Strength and Independence Don’t Come Free
The women in my social circle have one major quality in common: they are all strong, independent women. Of course, this singular quality is actually more than the singularity I’ve implied. It is really a package deal, combining a multitude of features into one, single, powerful human being.
The fact that a woman, any woman is able to be strong and self-sufficient in a world which encourages anything but is a tribute to her all by itself. As one myself, I know it’s a constant challenge to stand up for myself when many people (and not just men) consider it unnatural and, to say the least, unpleasant.
Naturally, maintaining that strength comes at a cost which some of my friends manage to avoid. Those women found a mate who loves and accepts them as they are, and in most of the cases I’m aware of, it’s made for a union rich in love, commitment, and cooperation.
Strong Doesn’t Mean Wanting to Fly Solo Forever
But for many of my friends, being single has become a lifestyle. Some have jumped into the dating pool, finding a decent guy or two who can handle their pure, unadulterated self. But most have been burned a time or two by men who simply couldn’t handle the pressure of being with a woman who might just be stronger than them in some ways.
As a result, I’m not alone in reaching my 60’s still flying solo. Sure, most of my friends haven’t turned being single into an art form as I have, but we do share a common thread; loneliness.
Being strong doesn’t mean we don’t want someone we can lean on now and then. It simply means we don’t need someone to carry us all the time. A strong woman wants a partner, not a caretaker. And sometimes, that’s a lot harder to find.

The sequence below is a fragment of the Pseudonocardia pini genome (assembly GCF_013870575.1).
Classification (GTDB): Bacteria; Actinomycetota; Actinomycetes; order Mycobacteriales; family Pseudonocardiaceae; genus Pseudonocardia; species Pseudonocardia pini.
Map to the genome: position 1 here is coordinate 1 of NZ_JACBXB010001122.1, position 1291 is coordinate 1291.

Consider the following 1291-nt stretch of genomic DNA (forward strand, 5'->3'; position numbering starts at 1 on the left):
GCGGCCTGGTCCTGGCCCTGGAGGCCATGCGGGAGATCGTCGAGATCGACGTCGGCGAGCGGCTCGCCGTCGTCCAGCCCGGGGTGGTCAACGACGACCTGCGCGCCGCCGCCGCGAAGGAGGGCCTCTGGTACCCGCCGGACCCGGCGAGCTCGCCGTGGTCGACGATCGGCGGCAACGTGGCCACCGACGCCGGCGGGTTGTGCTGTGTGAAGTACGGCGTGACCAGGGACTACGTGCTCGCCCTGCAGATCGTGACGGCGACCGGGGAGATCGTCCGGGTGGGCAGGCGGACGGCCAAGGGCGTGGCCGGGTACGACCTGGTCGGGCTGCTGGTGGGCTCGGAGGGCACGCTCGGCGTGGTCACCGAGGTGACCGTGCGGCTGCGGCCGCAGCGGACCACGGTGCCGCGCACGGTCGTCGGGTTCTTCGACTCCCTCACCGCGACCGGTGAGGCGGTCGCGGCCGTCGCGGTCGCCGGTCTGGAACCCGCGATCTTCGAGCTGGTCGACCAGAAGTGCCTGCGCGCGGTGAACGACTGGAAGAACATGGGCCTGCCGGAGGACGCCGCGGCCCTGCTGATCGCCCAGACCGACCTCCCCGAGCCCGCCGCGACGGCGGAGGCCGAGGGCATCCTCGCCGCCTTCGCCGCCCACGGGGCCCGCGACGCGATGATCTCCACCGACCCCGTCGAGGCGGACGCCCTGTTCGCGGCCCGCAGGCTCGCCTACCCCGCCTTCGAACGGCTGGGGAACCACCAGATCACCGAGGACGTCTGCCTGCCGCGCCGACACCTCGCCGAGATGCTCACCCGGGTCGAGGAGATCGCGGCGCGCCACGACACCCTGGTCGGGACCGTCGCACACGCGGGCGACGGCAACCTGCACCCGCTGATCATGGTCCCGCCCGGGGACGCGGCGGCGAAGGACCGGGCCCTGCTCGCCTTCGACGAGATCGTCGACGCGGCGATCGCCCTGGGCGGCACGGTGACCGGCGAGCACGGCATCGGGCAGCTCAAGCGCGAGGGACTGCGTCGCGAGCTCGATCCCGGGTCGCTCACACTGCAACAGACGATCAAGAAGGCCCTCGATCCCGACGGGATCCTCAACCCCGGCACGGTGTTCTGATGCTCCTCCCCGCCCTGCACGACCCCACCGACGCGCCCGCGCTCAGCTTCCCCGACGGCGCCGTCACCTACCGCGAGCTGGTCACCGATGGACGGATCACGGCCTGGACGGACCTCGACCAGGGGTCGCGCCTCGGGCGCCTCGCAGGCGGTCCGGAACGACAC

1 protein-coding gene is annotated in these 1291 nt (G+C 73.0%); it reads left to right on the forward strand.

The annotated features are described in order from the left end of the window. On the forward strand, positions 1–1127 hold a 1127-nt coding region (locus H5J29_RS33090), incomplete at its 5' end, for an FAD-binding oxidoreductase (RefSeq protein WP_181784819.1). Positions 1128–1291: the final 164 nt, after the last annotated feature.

Accepting the Desire for Companionship as Part of My Strength
At one time, I brushed it off saying: I don’t need anyone. I’m fine on my own.
But lately, as I watch my friends struggling to find someone to share some of their down time with, I realize I’ve been lying to myself, if only to find a way to accept that my chances of finding someone this late in my life are challenging at best.
I hear my friends talking about how sad and lonely they are, or watch them slipping into depression. They put on a brave face because that’s what they’ve always done. But when the mask slips and they let those who are both close and trustworthy in, the cracks show, and the loneliness embraces them in her cold, unsympathetic arms.
To be honest, I can’t imagine having someone else living in my house all the time. I’ve lived alone too long, and have large spans of time when I don’t want anyone talking to me or getting in my way as I wander from room to room talking to the cats. Still, I find myself wanting to believe someone out there could and would be able to adapt to my quirks, and I, to his.